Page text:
Tourism For Members

EXPLAINED: How will Venice’s ‘tourist tax’ work?

Giampietro Vianello
Giampietro Vianello - [email protected]
EXPLAINED: How will Venice’s ‘tourist tax’ work?
Tourists walking towards Venice's St Mark's Square in July 2023. Photo by ANDREA PATTARO / AFP

Venice will introduce its controversial ticketing system for visitors on April 25th – but exactly who will the fee apply to and how will it work?


Following years of delay, Venice is set to introduce its controversial ‘tourist tax’ this April as part of wider plans to regulate crowds and lessen the impact of mass tourism on the city's fragile infrastructure. 

According to local authorities, the long-planned ticketing system will be operative on a total of 29 days in 2024, beginning on Thursday, April 25th. 

With just over a week to go until the entry fee first comes into force, this is what the city council has said so far about who it will apply to, who will be exempt, and how the system will be enforced.

Who does the entry fee apply to?

The Venice city council has said that all ‘day trippers’ aged 14 or over entering the city’s centro storico (historic centre) between 8.30am and 4pm will have to pay the fee. 

Venice officials describe day trippers (or turisti giornalieri) as visitors who don’t stay “in one of the accommodation facilities located within the territory of the Venice municipality”.

Besides hotels, B&Bs, hostels, holiday lets and guest houses all fall into the ‘accommodation facilities’ category.

READ ALSO: ‘It’s not Disneyland’: What Venice residents really think of new ‘tourist tax’

Venice’s historic centre (area 1) includes all of the island, except the Santa Lucia railway station, Piazzale Roma and the Tronchetto terminal. People simply passing through these areas (areas 2, 4 and 5) without entering the centro storico won’t have to pay the fee.

Venice map, entry fee

A map of Venice with the area subject to the new entry fee indicated by the number 1. Screengrab from Venezia Unica

Who’s exempt?

Aside from guests staying at one of the city’s accommodation facilities, a number of other categories will be exempt from paying the fee. 

Exemptions include: 

  • Day tripper under the age of 14
  • Venice residents
  • People born in the Venice municipality (or comune)
  • People working or studying in Venice
  • Veneto region residents
  • Second-home owners and their household members
  • Partners, parents or relatives up to the third degree of kinship of people residing in Venice 


Barring day visitors aged under 14, Venice residents and people born in the city, all of the other above-mentioned categories will have to prove they’re entitled to the exemption by registering on a new online platform and producing the required documentation. 

How much is the fee?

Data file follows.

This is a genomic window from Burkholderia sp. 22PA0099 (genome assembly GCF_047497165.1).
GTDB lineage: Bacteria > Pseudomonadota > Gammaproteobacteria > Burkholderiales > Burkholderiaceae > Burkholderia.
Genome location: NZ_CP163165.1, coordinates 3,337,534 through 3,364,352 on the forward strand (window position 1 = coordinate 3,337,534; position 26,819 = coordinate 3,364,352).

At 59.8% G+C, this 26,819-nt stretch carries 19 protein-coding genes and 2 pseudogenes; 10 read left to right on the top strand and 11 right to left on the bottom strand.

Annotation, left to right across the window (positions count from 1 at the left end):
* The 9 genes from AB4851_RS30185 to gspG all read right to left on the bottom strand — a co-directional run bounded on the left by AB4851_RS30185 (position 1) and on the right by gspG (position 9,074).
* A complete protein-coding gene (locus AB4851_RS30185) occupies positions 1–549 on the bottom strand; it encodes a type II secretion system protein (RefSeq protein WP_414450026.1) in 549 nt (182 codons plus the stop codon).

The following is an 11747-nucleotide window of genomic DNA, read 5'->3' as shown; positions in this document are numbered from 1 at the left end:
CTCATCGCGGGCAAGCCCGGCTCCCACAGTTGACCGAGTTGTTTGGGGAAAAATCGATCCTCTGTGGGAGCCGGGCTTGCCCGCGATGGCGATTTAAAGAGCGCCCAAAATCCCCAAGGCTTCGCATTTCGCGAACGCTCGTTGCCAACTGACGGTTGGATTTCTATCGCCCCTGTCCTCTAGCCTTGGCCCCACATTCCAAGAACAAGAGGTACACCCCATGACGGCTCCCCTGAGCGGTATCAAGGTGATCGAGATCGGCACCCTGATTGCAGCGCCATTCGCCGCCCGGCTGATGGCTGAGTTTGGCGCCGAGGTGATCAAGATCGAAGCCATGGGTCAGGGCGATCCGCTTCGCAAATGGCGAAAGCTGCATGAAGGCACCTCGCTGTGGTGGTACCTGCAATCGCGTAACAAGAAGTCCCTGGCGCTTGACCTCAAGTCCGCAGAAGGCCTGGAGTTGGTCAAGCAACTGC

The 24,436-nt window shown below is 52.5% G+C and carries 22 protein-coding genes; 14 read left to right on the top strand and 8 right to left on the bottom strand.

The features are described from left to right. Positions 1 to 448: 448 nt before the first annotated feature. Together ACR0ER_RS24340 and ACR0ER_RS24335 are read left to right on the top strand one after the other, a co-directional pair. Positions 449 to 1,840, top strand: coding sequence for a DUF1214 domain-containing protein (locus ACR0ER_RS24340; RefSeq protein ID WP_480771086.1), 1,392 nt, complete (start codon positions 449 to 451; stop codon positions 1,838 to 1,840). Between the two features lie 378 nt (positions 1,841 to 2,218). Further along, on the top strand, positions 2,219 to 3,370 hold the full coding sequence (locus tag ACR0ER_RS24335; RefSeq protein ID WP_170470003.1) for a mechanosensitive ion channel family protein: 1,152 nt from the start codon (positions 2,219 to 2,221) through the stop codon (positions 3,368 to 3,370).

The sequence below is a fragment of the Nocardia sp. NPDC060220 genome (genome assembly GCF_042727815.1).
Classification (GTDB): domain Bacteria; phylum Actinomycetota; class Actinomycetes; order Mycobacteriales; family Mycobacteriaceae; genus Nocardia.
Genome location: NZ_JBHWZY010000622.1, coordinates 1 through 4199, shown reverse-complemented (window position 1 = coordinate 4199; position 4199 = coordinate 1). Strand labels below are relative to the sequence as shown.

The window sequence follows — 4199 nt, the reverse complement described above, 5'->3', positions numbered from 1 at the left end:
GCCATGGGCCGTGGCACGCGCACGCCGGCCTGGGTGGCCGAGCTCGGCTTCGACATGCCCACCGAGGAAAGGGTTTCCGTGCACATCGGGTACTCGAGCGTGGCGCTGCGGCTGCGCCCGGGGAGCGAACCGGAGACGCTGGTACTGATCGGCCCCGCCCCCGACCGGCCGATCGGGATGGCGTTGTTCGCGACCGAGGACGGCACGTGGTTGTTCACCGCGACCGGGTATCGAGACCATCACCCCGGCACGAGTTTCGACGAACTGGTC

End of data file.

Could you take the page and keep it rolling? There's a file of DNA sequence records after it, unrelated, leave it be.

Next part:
Day trippers will be charged a flat five-euro fee to access the city’s historical centre during the 2024 trial stage.

However, it’s likely that this set-up will change once the trial’s over and the ticketing system becomes fully operative. 

Gondola on a canal in Venice

A gondola glides down a canal in Venice in July 2023. Photo by ANDREA PATTARO / AFP

As laid out in some of the earliest project plans, the council should ultimately opt for a variable-fee format, with the fee’s amount changing based on the time of the year and the number of visitors expected in the city. 

This means that the fee will be higher in peak tourist season and lower in low season.


How can I pay the charge?

Though early project plans included the option to pay the fee at various info points located in key areas of the city, day visitors can currently only pay the charge via an online booking platform (which is the same one used to claim a ticket exemption).

The platform will provide visitors with a QR code, which they will then have to show to ticket officers upon entering the city. 

Checks will take place at some of the city’s main entry points, though local authorities haven't yet confirmed their locations.

Earlier this month, Venice Mayor Luigi Brugnaro said that the city would carry out "very soft controls" and "without queues" – at least in the earliest stages of the trial.

Current rules say anyone found without a ticket could be fined between 50 and 300 euros plus the price of the entry fee.


When will the new fee come into effect?

The new ticketing system will be operative for a total of 29 days in 2024.

Venice's entry fee calendar

An overview of when Venice's new entry fee will be charged. Screengrab from Venezia Unica

The fee will be in place from April 25th to May 5th and then on all of the remaining weekends in May and June, as well as the first two weekends of July.

There's no information yet about what will happen once this first trial phase is over.


Comments (3)

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Paul Covello 2024/04/18 18:17
So even Italian citizens now get charged a "fee" just to enter a city? It is no wonder people want to leave. If I lived there, would my friends stop visiting me because they are not in the region but want to visit? This whole thing stinks and I wonder if it is even legal under EU law as citizens should be able to travel around, let alone Italian citizens.
OHio Tony 2023/11/30 12:26
Anything to cut down on the overcrowding.
Kit Kennedy 2023/11/27 01:41
Why are residents of Friuli, who come to Venice regularly, being charged? I for one will not come to Venice on days when the fee is charged. I have a flat in Friuli and spend 6 months a year there. I’m applying for my ERV and think it’s punitive to charge me to enter the city when I come in regularly. I’m not a tourist!

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